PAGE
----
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Singleton Room, Roberts Hall

5000 Forbes Avenue

Carnegie Mellon University

Pittsburgh, PA 15213

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Join the Materials Science and Engineering Department and the Wilton E. Scott Institute for Energy Innovation for a seminar with Bill Lee, Co-Director of the Institute for Security Science and Technology and Professor in the Department of Materials at Imperial College in London, UK.

Abstract

Nuclear power plant accidents and nuclear weapons give radioactivity a bad press, but can we live without radioactivity? This talk defines radionuclides and illustrates their benefits to mankind. It takes a general look at radionuclides in the environment, ourselves, in medicine, space and energy applications and summarizes the current global nuclear fission and fusion scene. Finally, public attitudes to risks associated with nuclear technology are discussed.

Bio

Bill has a BSc in Physical Metallurgy from Aston University, Birmingham UK and a DPhil in Radiation Damage in Sapphire from Oxford. He was a post doc at Case Western Reserve University from 1983-85 and an Assistant Prof at Ohio State, USA from 1986-89 before returning to Sheffield University in the UK where he remained until becoming Head of the Materials Department at Imperial College London in 2006. He was Director of the Centre for Nuclear Engineering at Imperial from 2010-2016 and was a member of the UK’s Nuclear Innovation and Research Advisory Board (NIRAB) Government advisory board from 2014-17.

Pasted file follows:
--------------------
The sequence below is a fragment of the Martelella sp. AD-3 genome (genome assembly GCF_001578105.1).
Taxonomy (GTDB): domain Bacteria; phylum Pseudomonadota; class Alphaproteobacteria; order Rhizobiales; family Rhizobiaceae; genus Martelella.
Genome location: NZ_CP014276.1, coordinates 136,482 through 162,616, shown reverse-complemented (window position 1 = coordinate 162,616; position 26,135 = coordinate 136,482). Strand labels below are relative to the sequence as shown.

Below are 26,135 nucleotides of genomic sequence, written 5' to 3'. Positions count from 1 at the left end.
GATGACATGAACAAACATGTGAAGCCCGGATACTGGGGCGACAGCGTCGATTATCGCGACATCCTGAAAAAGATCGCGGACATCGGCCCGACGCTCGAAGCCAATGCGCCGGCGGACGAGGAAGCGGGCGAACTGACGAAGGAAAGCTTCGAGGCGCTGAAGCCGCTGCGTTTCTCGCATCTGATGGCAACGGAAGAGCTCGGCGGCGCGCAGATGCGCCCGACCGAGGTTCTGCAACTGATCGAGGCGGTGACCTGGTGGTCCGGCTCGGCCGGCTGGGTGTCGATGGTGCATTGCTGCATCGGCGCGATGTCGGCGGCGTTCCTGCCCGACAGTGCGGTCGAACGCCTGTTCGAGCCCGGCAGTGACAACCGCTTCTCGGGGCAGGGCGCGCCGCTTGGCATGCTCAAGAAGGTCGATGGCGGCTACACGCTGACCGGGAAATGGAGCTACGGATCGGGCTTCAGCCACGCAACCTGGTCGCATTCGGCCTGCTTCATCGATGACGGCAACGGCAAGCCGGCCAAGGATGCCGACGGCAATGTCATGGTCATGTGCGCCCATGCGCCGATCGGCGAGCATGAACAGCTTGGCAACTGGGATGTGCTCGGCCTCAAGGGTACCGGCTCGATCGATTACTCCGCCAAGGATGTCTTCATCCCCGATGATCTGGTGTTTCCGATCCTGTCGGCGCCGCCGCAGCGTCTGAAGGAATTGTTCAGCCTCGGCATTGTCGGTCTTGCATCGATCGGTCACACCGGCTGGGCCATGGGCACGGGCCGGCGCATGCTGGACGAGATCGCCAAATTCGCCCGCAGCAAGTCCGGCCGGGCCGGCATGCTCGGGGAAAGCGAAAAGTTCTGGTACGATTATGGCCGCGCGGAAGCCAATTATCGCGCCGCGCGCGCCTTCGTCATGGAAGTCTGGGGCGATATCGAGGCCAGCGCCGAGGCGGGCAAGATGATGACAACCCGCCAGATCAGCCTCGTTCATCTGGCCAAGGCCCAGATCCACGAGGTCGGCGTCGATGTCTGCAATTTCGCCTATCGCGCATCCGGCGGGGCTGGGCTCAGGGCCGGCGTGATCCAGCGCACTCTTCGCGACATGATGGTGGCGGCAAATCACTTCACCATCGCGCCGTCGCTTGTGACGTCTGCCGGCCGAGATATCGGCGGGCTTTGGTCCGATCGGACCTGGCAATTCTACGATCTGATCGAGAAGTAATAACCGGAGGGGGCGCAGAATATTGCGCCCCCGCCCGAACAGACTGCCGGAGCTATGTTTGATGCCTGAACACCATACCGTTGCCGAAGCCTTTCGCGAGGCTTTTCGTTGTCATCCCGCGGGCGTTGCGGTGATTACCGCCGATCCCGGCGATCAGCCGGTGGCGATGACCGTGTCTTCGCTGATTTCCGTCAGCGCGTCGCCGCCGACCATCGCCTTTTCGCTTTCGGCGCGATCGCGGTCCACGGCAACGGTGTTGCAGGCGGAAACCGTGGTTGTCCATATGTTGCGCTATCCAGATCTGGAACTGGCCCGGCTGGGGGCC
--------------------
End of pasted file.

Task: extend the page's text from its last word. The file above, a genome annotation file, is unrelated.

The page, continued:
He is a member of the Leverhulme Trust Panel of Advisors, the Royal Academy of Engineering International Activities Committee, the Technical Advisory Board of Morgan Advanced Materials and the Scientific Advisory Board Tokamak Energy plc. He was previously Deputy Chair of the UK Government Advisory Committee on Radioactive Waste Management (CoRWM) from 2007-2013, and acted as special advisor nuclear to the House of Lords Science and Technology Committee (2013-14). He is currently President of the American Ceramic Society, and fellow of the Royal Academy of Engineering, American Ceramic Society, Institute of Materials, Minerals and Mining, and the Cityand Guilds Institute. He has published over 400 papers, 4 authored and 10 edited books and 9 book chapters, and has supervised 61 students to completion of their PhDs in the area of ceramic engineering.

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Singleton Room, Roberts Hall

5000 Forbes Avenue

Carnegie Mellon University

Pittsburgh, PA 15213

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